When it comes to children’s health around Halloween, education and a bit of planning can go a long way, says a Brock University expert.
Kimberley Zonneveld, Assistant Professor in the Centre for Applied Disability Studies, recommends parents talk to their kids well in advance of Halloween Day.
“Don’t wait until the day of. Parents should be talking to their kids about what’s going to happen and what the expectations are,” says Zonneveld, whose research focuses on the food choices of young children.
She suggests giving kids advance warning that Halloween won’t be a “free-for-all.”
“Let them know that they can have some candy each day, but I also recommend increasing the intake of healthy foods. Talk to kids about what food is — that it’s fuel and that sugary foods aren’t good fuel,” she says.
As for the candy cache that might result from a successful night of trick-or-treating, Zonneveld says parents should be in control.
“Kids don’t know enough about the negative health effects of too much sugar to make healthy food choices, so I personally think it’s important for parents to be in control,” she says.
Andrea Josse, Assistant Professor in Brock’s Department of Kinesiology agrees, saying that parents need to “pull back the reins and be in charge of giving the candy over.”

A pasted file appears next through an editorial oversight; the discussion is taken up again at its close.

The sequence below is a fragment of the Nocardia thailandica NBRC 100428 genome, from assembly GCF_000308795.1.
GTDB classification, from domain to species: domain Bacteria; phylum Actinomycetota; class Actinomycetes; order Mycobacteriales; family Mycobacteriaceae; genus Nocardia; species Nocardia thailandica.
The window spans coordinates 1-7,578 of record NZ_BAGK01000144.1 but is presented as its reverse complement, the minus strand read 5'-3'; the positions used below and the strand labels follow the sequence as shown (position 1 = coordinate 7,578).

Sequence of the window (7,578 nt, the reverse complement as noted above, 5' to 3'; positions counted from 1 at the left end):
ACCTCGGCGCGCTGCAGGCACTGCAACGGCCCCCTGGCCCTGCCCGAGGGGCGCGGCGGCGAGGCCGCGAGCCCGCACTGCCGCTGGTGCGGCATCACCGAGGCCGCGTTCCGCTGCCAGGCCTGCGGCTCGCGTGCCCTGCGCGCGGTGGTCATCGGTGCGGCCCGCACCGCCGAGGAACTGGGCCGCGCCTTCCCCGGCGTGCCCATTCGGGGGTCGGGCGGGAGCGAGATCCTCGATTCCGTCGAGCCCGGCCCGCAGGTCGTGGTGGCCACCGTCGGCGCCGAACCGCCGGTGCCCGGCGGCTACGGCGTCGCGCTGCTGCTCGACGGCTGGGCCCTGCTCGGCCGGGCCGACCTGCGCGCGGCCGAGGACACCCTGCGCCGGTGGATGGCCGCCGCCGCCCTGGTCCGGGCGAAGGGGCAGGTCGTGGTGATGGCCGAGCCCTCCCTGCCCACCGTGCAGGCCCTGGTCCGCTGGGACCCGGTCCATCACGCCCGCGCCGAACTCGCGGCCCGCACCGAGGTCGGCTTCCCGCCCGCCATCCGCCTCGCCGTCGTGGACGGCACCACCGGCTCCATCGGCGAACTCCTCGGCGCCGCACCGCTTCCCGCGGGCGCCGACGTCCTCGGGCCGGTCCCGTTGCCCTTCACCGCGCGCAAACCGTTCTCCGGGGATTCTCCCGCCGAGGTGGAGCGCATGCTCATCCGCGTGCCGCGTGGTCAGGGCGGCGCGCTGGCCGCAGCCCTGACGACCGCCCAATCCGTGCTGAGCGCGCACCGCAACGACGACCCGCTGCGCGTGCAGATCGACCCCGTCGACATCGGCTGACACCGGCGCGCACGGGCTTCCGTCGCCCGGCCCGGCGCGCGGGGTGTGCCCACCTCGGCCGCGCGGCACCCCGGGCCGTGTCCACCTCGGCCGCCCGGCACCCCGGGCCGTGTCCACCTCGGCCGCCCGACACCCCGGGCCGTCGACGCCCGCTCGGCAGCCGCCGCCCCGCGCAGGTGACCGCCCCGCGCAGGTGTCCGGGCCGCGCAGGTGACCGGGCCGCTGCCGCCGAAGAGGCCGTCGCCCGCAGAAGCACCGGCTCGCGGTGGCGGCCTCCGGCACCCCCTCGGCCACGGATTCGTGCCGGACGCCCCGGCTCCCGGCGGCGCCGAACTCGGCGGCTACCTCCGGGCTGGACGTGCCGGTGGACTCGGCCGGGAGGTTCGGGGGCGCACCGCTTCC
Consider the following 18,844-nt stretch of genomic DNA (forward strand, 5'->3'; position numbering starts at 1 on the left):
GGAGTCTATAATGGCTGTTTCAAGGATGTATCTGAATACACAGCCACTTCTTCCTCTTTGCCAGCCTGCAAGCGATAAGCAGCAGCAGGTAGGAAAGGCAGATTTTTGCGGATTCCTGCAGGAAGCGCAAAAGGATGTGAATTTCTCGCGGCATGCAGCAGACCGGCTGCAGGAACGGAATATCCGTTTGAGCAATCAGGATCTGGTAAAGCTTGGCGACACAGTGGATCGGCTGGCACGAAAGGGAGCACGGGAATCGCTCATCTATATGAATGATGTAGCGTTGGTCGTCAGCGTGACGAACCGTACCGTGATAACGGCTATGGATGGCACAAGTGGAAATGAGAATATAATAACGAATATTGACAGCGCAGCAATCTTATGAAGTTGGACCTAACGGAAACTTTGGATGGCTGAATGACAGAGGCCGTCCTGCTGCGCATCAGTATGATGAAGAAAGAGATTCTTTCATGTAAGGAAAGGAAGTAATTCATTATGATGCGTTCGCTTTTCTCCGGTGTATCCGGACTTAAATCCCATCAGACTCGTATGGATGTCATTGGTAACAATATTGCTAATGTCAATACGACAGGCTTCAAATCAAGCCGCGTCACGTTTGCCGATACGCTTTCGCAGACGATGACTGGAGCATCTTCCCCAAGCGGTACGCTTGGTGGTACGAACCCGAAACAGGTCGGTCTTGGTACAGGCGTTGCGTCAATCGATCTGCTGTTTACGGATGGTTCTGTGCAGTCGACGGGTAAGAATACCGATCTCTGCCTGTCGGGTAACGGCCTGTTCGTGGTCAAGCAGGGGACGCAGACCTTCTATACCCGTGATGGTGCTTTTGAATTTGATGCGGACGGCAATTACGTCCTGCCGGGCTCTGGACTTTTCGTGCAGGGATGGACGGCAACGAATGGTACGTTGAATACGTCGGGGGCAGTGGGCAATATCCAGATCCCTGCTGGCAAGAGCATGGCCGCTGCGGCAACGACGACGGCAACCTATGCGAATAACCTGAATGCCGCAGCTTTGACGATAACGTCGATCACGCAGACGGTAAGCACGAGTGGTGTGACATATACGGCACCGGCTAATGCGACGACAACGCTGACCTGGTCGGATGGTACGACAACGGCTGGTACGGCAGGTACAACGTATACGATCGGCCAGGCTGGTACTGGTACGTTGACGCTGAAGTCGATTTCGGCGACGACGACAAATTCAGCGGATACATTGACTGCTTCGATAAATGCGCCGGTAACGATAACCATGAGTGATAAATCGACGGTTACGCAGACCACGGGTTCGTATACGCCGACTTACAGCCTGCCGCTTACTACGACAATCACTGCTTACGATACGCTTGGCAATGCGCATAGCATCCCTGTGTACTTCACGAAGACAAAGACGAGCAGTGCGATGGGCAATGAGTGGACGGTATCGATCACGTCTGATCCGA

“I’m all about the mindset of everything in moderation. I don’t like to withhold candy from the kids, because they find it such an exciting time,” she says. “I think within moderation, they can still enjoy the fruits of their labour of walking around to get the Halloween candy.”
However, Josse says she sees nothing wrong with discreetly shrinking the pile. This includes parents going through the candy stash to remove what may be unsafe, such as hard candies without sticks for young children.
“I think parents should dispose of some of it. Where I live, there are a lot of pediatric dentists nearby and some of them will switch the candy out for a toy. Parents can do this too.
“Halloween to me is not just about eating all the candy you can. There are certainly teachable moments around it,” Josse says.